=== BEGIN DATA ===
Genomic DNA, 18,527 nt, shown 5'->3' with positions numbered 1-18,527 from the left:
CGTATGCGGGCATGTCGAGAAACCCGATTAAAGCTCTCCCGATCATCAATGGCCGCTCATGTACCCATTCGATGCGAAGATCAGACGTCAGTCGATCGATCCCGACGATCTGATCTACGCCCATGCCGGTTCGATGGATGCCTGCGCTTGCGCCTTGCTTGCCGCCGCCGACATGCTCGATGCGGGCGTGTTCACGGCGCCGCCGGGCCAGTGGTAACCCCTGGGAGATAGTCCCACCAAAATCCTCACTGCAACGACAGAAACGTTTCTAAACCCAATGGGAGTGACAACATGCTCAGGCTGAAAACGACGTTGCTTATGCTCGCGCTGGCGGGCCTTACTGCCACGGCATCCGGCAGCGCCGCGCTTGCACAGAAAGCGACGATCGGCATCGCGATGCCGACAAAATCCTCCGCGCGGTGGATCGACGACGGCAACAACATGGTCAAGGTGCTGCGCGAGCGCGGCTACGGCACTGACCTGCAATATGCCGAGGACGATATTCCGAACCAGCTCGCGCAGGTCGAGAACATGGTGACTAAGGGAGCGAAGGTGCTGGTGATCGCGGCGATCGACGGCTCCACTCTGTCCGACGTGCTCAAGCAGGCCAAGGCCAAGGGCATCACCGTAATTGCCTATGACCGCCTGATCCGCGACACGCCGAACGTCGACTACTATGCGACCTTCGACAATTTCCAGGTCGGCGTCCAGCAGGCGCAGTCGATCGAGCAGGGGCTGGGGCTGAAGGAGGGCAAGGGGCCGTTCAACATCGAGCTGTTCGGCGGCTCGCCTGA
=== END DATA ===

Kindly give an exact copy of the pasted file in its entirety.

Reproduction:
Genomic DNA, 18,527 nt, shown 5'->3' with positions numbered 1-18,527 from the left:
CGTATGCGGGCATGTCGAGAAACCCGATTAAAGCTCTCCCGATCATCAATGGCCGCTCATGTACCCATTCGATGCGAAGATCAGACGTCAGTCGATCGATCCCGACGATCTGATCTACGCCCATGCCGGTTCGATGGATGCCTGCGCTTGCGCCTTGCTTGCCGCCGCCGACATGCTCGATGCGGGCGTGTTCACGGCGCCGCCGGGCCAGTGGTAACCCCTGGGAGATAGTCCCACCAAAATCCTCACTGCAACGACAGAAACGTTTCTAAACCCAATGGGAGTGACAACATGCTCAGGCTGAAAACGACGTTGCTTATGCTCGCGCTGGCGGGCCTTACTGCCACGGCATCCGGCAGCGCCGCGCTTGCACAGAAAGCGACGATCGGCATCGCGATGCCGACAAAATCCTCCGCGCGGTGGATCGACGACGGCAACAACATGGTCAAGGTGCTGCGCGAGCGCGGCTACGGCACTGACCTGCAATATGCCGAGGACGATATTCCGAACCAGCTCGCGCAGGTCGAGAACATGGTGACTAAGGGAGCGAAGGTGCTGGTGATCGCGGCGATCGACGGCTCCACTCTGTCCGACGTGCTCAAGCAGGCCAAGGCCAAGGGCATCACCGTAATTGCCTATGACCGCCTGATCCGCGACACGCCGAACGTCGACTACTATGCGACCTTCGACAATTTCCAGGTCGGCGTCCAGCAGGCGCAGTCGATCGAGCAGGGGCTGGGGCTGAAGGAGGGCAAGGGGCCGTTCAACATCGAGCTGTTCGGCGGCTCGCCTGA